Where Do You Nest Your Sass Breakpoints?

I love nesting my @media query breakpoints. It’s perhaps the most important feature of Sass to me. Maybe I pick a method and do it like this:

.element { display: grid; grid-template-columns: 100px 1fr; @include breakpoint(baby-bear) { display: block; }

That’s straightforward enough. But what if my element has several sub-elements and the breakpoint affects them as well? There are different approaches, and I’m never quite sure which one I should be doing.

I could duplicate the breakpoint for each child:

.parent { @include breakpoint(desktop) { } .child { @include breakpoint(desktop) { } } .child-2 { @include breakpoint(desktop) { } } }

The compiled CSS comes out to something like this:

@media screen and (min-width: 700px) { .parent { }
@media screen and (min-width: 700px) { .parent .child { }
@media screen and (min-width: 700px) { .parent .child-2 { }

Or, I could duplicate the children under the first nested breakpoint:

.parent { @include breakpoint(desktop) { .child { } .child-2 { } } .child { } .child-2 { } }

That results in:

@media screen and (min-width: 700px) { .parent .child { } .parent .child-2 { }
.parent .child {
.parent .child-2 {

Or I could do a combination of the two. Neither of them feels particularly great because of the duplication, but I’m not sure there is a perfect answer here. I err a little more on duplicating the media query, as it seems less error-prone than duplicating selectors.

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Dark modes with CSS

With the introduction of dark mode in macOS, Safari Technology Preview 68 has released a new feature called prefers-color-scheme which lets us detect whether the user has dark mode enabled with a media query.

That’s right. If this becomes a little bit more supported in other browsers, then we might potentially soon have a way to toggle on night modes with a few lines of CSS!

Recently Mark Otto described how we can start using prefers-color-scheme today in order to create themes that dynamically adjust to the new user setting. And the neat thing about this post is that Mark sort of frames it as an accessibility issue and shows how he uses it on his own website to adjust images so that they’re not too bright for the user:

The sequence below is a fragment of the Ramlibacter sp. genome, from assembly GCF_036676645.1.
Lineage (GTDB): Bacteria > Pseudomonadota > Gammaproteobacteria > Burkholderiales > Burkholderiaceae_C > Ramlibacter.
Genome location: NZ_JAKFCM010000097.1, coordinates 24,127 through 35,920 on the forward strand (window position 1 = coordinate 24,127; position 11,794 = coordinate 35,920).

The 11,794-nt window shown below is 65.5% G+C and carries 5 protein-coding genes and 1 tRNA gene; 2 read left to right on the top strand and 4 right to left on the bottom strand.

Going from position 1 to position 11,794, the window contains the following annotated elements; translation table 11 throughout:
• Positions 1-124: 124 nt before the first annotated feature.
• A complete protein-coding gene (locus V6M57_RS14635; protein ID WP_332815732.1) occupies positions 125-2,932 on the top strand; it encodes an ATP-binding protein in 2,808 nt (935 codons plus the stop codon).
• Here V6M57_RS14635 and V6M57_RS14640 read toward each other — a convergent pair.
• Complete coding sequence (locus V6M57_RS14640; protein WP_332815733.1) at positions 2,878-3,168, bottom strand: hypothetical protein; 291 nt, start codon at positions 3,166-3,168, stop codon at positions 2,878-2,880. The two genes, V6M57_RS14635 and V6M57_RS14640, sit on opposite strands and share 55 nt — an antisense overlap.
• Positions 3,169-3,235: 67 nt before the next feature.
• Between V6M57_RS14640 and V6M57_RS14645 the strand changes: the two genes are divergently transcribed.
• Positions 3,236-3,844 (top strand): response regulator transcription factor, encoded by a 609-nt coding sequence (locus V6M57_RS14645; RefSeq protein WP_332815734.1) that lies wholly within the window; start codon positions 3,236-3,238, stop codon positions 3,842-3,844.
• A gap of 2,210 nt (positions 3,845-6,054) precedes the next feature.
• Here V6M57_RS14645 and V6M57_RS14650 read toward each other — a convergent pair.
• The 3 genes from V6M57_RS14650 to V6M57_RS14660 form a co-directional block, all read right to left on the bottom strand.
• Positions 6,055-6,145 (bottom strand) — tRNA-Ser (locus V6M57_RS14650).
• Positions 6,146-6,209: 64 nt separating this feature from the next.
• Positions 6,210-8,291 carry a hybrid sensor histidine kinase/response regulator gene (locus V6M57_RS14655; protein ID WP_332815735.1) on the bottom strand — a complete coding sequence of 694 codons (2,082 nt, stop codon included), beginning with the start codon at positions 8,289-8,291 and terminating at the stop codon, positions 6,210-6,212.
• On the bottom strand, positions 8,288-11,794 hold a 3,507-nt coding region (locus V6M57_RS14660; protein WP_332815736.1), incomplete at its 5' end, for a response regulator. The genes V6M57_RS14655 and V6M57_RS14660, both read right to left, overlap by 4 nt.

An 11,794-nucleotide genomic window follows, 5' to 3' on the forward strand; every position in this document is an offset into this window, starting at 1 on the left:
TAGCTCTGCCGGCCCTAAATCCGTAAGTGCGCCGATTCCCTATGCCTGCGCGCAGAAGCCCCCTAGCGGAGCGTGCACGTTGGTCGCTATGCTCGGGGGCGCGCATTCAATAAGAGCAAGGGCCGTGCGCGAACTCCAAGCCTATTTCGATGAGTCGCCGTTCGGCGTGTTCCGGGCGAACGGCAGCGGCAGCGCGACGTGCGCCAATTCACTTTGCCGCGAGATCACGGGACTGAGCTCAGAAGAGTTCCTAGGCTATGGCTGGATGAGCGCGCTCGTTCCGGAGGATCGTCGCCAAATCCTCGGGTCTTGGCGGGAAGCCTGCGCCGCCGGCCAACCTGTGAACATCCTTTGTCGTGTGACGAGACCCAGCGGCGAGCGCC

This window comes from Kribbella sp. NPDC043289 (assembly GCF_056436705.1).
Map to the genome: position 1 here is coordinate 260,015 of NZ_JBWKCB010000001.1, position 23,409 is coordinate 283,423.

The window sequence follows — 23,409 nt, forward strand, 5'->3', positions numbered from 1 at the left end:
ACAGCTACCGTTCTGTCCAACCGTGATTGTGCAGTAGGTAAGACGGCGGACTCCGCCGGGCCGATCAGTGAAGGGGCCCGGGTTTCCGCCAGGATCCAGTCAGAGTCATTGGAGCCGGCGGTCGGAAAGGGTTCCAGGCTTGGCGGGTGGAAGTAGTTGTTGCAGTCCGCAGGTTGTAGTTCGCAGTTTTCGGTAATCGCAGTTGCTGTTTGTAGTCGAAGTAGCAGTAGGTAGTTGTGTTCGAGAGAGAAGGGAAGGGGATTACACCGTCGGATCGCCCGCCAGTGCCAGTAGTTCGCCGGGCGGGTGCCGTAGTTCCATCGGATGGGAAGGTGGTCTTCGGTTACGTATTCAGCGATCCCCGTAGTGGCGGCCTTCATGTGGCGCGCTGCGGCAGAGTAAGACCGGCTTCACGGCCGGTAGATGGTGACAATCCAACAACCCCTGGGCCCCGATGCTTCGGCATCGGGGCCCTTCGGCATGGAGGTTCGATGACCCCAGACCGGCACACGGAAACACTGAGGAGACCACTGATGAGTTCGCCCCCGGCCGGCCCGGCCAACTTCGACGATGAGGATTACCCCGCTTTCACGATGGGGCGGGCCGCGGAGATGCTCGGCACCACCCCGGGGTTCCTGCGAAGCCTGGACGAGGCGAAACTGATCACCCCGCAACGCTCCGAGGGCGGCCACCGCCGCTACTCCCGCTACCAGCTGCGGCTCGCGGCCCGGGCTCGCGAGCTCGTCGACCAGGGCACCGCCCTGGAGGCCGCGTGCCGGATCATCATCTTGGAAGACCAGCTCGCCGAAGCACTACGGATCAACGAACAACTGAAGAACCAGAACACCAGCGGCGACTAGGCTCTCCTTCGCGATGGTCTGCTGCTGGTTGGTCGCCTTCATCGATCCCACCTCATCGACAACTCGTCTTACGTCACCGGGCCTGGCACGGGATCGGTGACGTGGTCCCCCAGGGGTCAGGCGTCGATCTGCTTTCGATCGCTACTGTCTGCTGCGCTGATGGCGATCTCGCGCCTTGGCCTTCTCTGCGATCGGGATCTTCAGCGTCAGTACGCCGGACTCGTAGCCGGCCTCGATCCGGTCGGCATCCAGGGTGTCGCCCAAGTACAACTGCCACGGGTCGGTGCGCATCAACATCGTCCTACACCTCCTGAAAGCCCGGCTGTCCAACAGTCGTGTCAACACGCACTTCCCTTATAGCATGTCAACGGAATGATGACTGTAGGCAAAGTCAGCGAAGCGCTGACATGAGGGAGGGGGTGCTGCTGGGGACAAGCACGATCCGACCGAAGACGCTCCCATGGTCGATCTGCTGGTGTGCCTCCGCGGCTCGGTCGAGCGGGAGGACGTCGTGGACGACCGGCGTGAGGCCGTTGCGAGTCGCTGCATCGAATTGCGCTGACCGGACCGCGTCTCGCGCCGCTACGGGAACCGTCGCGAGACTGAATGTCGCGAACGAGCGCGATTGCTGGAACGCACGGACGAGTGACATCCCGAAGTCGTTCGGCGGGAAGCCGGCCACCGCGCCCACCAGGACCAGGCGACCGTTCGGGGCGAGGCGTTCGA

@media (prefers-color-scheme: dark) { img { opacity: .75; transition: opacity .5s ease-in-out; } img:hover { opacity: 1; }

In the code above, Mark detects whether the user has dark mode enabled with the media query and then makes the images darker so that they match a dark background. This reminds me of an excellent post by Marcin Wichary where he explores a similar technique and goes one step further by adding all sorts of filters to make sure they have a much higher contrast.

Andy Clarke also wrote up some thoughts about how to take this fancy new CSS feature and how we might apply a dark theme across our website. He describes how to pick colors so our light/dark themes are consistent in terms of branding and how we might want to use a lighter font-weight for darker backgrounds. He writes:

Designing for dark mode shouldn’t stop with choosing darker colours. You should also consider altering typography styles to maintain readability for people who use dark mode. Light text against dark backgrounds appears higher in contrast than when the same colours are used in reverse, so to make your dark mode designs easier to read you’ll need to add more white/dark space to your text.

If your fonts offer a lighter weight, using that for your dark mode design will open up the letterforms and make them appear further apart…

What was that? It sure sounded like the joyous applause of typography nerds and designers everywhere!

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How to create a logo that responds to its own aspect ratio

One of the cool things about <svg> is that it’s literally its own document, so @media queries in CSS inside the SVG are based on its viewport rather than the HTML document that likely contains it.

This unique feature has let people play around for years. Tim Kadlec experimented with SVG formats and which ones respect the media queries most reliably. Sara Soueidan experimented with that a bunch more. Jake Archibald embedded a canvas inside and tested cross-browser compatibility that way. Estelle Weyl used that ability to do responsive images before responsive images.

Another thing that has really tripped people’s triggers is using that local media query stuff to make responsive logos. Most famously Joe Harrison’s site, but Tyler Sticka, Jeremy Frank, and Chris Austin all had a go as well.

Nils Binder has the latest take. Nils take is especially clever in how it uses <symbol>s referencing other <symbol>s for extra efficiency and min-aspect-ratio media queries rather than magic number widths.

For the record, we still very much need container queries for HTML elements. I get that it’s hard, but the difficulty of implementation and usefulness are different things. I much prefer interesting modern solutions over trying to be talked out of it.

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